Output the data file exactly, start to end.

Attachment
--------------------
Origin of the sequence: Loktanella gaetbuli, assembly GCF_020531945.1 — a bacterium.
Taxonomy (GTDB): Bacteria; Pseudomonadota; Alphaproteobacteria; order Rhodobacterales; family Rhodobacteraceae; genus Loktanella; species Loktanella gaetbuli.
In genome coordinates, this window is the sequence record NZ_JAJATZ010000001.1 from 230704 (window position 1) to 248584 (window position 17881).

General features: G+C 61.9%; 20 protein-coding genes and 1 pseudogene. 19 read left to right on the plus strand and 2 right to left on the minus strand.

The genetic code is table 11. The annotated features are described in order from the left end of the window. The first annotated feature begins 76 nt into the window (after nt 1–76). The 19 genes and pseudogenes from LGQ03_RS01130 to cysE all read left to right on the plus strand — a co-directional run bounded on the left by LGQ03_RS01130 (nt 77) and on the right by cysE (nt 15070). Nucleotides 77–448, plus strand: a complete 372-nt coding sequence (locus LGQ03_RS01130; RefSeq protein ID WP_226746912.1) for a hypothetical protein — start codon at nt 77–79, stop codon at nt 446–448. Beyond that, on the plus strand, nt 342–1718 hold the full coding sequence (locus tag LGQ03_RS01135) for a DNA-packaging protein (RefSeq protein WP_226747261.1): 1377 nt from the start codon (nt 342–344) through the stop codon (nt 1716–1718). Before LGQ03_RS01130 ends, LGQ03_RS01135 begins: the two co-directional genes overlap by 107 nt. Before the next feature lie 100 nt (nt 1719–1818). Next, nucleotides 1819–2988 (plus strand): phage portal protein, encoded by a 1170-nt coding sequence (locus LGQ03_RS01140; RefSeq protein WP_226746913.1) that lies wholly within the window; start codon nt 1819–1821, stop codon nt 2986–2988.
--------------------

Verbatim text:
Origin of the sequence: Loktanella gaetbuli, assembly GCF_020531945.1 — a bacterium.
Taxonomy (GTDB): Bacteria; Pseudomonadota; Alphaproteobacteria; order Rhodobacterales; family Rhodobacteraceae; genus Loktanella; species Loktanella gaetbuli.
In genome coordinates, this window is the sequence record NZ_JAJATZ010000001.1 from 230704 (window position 1) to 248584 (window position 17881).

General features: G+C 61.9%; 20 protein-coding genes and 1 pseudogene. 19 read left to right on the plus strand and 2 right to left on the minus strand.

The genetic code is table 11. The annotated features are described in order from the left end of the window. The first annotated feature begins 76 nt into the window (after nt 1–76). The 19 genes and pseudogenes from LGQ03_RS01130 to cysE all read left to right on the plus strand — a co-directional run bounded on the left by LGQ03_RS01130 (nt 77) and on the right by cysE (nt 15070). Nucleotides 77–448, plus strand: a complete 372-nt coding sequence (locus LGQ03_RS01130; RefSeq protein ID WP_226746912.1) for a hypothetical protein — start codon at nt 77–79, stop codon at nt 446–448. Beyond that, on the plus strand, nt 342–1718 hold the full coding sequence (locus tag LGQ03_RS01135) for a DNA-packaging protein (RefSeq protein WP_226747261.1): 1377 nt from the start codon (nt 342–344) through the stop codon (nt 1716–1718). Before LGQ03_RS01130 ends, LGQ03_RS01135 begins: the two co-directional genes overlap by 107 nt. Before the next feature lie 100 nt (nt 1719–1818). Next, nucleotides 1819–2988 (plus strand): phage portal protein, encoded by a 1170-nt coding sequence (locus LGQ03_RS01140; RefSeq protein WP_226746913.1) that lies wholly within the window; start codon nt 1819–1821, stop codon nt 2986–2988.